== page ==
Part of the baggage I carry as a “right-brained” individual is the desire to express to you how I feel. Whether you are close family or a complete stranger, I somehow believe that it is important for you to hear me out. Is it self-centered arrogance driving this desire? Yeah, I’ll buy that (and I’m working on it by the way). But since I know myself a bit more these days and accept that I might need this trait in order to have the drive to continue to make photographs, I’m going to give myself a pass for today. Maybe feeding that drive to express my brain’s wanderings is what this blog is about, because photography is certainly not about being more expressive. As earnestly as we photographers sometimes try to push the envelope of self-expression in the medium, the brutal truth is that most other artists do it better.
We photographers work in a measured and deliberate medium – it is what it is. If it’s not expressive enough for you then I suggest writing, painting, or performance art for starters. Expressionistic work flows out of the emotional state of the artist, and part of the joy of experiencing the work is getting into the creator’s head a little bit. It takes genius to take a complex human emotional state like anxiety or joy and make someone else feel it simply by looking at the way one makes marks on a page or canvas.
But to say photography is not expressive is not to say it is without emotion. In fact I think we all understand that photography is one of the more powerful mediums to arouse emotion in an audience, and certainly as art photographers our emotions are sometimes what drive us to do the work in the first place. The mere physical act and mental engagement involved in making photographs can help a photographer personally cope with strong emotions, but “self help” is not what self expression is about.
Expression implies there is an audience one is expressing to, and as far as I know you can’t express yourself to yourself. So will the emotion I was experiencing at the time of making a particular photograph convey to the audience through the medium? Unlikely, certainly not in the way a good abstract expressionist painting contains the actual, physical marks of a painter splashing and dripping paint and raking the canvas with the palette knife does.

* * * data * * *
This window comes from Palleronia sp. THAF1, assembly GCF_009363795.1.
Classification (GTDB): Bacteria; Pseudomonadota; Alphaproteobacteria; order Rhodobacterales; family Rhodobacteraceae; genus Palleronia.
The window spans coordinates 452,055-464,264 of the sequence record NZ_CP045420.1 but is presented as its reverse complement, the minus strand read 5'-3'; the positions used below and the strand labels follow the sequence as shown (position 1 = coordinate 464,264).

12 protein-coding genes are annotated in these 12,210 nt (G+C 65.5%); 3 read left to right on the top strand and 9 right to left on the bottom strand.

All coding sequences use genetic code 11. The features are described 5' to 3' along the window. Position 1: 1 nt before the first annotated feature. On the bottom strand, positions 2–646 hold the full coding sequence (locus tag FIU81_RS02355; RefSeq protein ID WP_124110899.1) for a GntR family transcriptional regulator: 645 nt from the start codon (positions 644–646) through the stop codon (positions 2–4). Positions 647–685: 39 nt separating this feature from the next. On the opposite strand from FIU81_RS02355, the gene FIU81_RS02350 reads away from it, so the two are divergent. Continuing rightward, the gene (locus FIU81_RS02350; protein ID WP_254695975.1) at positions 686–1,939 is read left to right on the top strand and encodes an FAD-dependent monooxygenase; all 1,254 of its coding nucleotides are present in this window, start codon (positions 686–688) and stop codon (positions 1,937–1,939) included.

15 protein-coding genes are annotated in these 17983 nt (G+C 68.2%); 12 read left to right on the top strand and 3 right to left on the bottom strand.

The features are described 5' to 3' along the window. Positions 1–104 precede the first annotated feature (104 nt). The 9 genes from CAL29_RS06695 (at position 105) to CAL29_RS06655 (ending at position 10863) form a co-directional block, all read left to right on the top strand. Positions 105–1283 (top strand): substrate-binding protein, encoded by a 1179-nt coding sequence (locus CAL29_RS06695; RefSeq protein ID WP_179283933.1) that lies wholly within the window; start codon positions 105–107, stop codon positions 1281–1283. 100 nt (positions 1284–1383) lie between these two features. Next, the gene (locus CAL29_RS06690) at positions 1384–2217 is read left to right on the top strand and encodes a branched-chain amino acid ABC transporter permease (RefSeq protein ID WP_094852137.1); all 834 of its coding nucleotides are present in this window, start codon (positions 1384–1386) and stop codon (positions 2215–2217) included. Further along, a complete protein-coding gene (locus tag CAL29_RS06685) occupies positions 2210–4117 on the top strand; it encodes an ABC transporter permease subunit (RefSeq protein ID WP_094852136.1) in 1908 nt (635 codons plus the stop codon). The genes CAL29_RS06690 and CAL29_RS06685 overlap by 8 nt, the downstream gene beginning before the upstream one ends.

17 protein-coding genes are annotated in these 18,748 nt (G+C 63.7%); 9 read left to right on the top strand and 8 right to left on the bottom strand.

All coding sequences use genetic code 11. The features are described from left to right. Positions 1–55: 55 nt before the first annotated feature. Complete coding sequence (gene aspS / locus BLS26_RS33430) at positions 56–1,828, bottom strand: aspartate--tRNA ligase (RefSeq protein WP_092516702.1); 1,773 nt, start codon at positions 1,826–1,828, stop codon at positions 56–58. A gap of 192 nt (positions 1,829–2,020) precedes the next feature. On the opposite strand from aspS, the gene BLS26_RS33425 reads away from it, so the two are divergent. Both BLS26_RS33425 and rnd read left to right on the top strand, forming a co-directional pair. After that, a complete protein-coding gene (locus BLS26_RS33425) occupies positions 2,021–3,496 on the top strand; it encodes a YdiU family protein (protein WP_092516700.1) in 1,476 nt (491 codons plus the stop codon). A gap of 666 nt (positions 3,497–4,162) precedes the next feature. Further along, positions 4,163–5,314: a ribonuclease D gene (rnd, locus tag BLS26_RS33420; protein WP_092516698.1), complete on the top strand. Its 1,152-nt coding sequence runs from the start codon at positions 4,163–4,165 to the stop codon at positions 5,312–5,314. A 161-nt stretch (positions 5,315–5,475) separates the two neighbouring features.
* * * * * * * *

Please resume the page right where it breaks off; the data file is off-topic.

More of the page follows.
Case in point, the first highly emotional photographic work to come to mind is W. Eugene Smith’s photo essay at Minimata, Japan. Working for Life magazine, Smith helped expose a corporation that was dumping industrial waste laced with mercury into the town’s drinking water, poisoning the locals with a rare and terrible condition. His image of a mother cradling her poisoned adult son in her bath is often referred to in photographic history as a modern “Pieta”. This image is charged with strong emotion – it is beauty and sadness in the same picture.
Smith was angry about the crimes at Minimata and chose to face death threats and endure a severe beating by thugs from the company in order to get the work to the world stage. But what does the finished photo essay tell us about Smith? Does it really express him? I think it says to us that he was brave, that he wanted us to question big business , and that he cared for those who couldn’t help themselves, but that’s the low-hanging fruit. Does the photography tell us about his alcoholism, or his hair trigger temper, or hint that he had served with valor in the South Pacific with his camera during World War II? No, none of that conveys in the image, although it is all there in him and thus indirectly affecting the images he chose to make in Minimata.
Like the work at Minimata, the best photographs hopefully generate emotional response from the audience, but there is a definite break between the photographer’s self and the work on the wall. Better to leave the dissemination of that information to the photo historians and psychologists.